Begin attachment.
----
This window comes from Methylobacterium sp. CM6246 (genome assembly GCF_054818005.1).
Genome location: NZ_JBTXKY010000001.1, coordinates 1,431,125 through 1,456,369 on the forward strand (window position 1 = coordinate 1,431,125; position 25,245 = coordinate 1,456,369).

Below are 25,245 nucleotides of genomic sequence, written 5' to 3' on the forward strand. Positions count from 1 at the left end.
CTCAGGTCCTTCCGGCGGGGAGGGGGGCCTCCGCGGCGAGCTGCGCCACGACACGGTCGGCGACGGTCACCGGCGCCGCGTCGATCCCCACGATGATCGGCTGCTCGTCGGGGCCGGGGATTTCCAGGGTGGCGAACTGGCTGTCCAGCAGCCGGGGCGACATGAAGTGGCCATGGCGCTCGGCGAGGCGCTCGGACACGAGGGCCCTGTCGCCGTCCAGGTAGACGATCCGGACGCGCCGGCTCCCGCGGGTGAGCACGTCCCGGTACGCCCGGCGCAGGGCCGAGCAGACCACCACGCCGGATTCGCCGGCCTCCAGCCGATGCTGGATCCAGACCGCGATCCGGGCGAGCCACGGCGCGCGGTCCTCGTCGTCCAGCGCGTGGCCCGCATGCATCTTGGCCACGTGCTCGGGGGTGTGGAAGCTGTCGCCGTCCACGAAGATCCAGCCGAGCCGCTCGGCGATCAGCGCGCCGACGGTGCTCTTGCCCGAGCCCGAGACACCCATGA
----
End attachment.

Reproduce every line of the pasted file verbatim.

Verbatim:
This window comes from Methylobacterium sp. CM6246 (genome assembly GCF_054818005.1).
Genome location: NZ_JBTXKY010000001.1, coordinates 1,431,125 through 1,456,369 on the forward strand (window position 1 = coordinate 1,431,125; position 25,245 = coordinate 1,456,369).

Below are 25,245 nucleotides of genomic sequence, written 5' to 3' on the forward strand. Positions count from 1 at the left end.
CTCAGGTCCTTCCGGCGGGGAGGGGGGCCTCCGCGGCGAGCTGCGCCACGACACGGTCGGCGACGGTCACCGGCGCCGCGTCGATCCCCACGATGATCGGCTGCTCGTCGGGGCCGGGGATTTCCAGGGTGGCGAACTGGCTGTCCAGCAGCCGGGGCGACATGAAGTGGCCATGGCGCTCGGCGAGGCGCTCGGACACGAGGGCCCTGTCGCCGTCCAGGTAGACGATCCGGACGCGCCGGCTCCCGCGGGTGAGCACGTCCCGGTACGCCCGGCGCAGGGCCGAGCAGACCACCACGCCGGATTCGCCGGCCTCCAGCCGATGCTGGATCCAGACCGCGATCCGGGCGAGCCACGGCGCGCGGTCCTCGTCGTCCAGCGCGTGGCCCGCATGCATCTTGGCCACGTGCTCGGGGGTGTGGAAGCTGTCGCCGTCCACGAAGATCCAGCCGAGCCGCTCGGCGATCAGCGCGCCGACGGTGCTCTTGCCCGAGCCCGAGACACCCATGA